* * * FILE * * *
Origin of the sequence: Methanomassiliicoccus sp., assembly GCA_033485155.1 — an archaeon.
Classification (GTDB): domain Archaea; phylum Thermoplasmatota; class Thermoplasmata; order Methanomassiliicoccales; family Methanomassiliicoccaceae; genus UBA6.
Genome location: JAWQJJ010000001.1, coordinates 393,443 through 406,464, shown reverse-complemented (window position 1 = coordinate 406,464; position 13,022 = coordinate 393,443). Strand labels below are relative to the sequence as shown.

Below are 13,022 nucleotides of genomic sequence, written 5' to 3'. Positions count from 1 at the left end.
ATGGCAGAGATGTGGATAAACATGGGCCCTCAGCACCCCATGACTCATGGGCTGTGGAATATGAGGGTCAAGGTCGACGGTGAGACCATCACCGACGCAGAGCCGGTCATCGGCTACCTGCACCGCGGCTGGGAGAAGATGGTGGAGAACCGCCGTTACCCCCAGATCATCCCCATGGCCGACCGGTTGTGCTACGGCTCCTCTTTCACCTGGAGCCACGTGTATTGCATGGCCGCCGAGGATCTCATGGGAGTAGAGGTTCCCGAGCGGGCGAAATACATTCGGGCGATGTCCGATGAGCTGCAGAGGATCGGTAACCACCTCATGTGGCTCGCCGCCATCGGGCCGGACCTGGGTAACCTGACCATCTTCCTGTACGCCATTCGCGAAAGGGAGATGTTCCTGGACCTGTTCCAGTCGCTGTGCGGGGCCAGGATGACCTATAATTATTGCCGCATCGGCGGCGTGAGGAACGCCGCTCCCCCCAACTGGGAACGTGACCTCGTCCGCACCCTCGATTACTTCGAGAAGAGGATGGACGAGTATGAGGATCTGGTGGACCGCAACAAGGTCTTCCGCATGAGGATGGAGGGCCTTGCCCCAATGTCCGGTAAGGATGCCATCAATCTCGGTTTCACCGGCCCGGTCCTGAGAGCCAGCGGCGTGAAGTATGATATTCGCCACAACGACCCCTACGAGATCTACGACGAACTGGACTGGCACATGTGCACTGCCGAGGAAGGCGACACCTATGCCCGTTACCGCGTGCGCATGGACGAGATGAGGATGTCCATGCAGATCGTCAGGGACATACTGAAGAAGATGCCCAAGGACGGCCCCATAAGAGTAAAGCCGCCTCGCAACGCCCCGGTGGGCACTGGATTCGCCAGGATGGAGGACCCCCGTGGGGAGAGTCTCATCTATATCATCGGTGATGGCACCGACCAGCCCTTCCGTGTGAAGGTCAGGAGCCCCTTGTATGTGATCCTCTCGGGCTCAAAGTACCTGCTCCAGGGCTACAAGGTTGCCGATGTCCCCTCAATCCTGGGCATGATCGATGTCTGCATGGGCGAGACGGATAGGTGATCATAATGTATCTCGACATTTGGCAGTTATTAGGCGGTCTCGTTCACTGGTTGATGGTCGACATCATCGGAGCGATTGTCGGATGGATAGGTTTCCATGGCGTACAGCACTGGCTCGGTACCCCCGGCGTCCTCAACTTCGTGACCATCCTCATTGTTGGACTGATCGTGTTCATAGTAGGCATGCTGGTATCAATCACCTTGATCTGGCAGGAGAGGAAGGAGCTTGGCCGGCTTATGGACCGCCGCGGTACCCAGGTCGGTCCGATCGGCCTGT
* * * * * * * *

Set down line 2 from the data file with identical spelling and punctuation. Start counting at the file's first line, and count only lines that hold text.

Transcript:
Classification (GTDB): domain Archaea; phylum Thermoplasmatota; class Thermoplasmata; order Methanomassiliicoccales; family Methanomassiliicoccaceae; genus UBA6.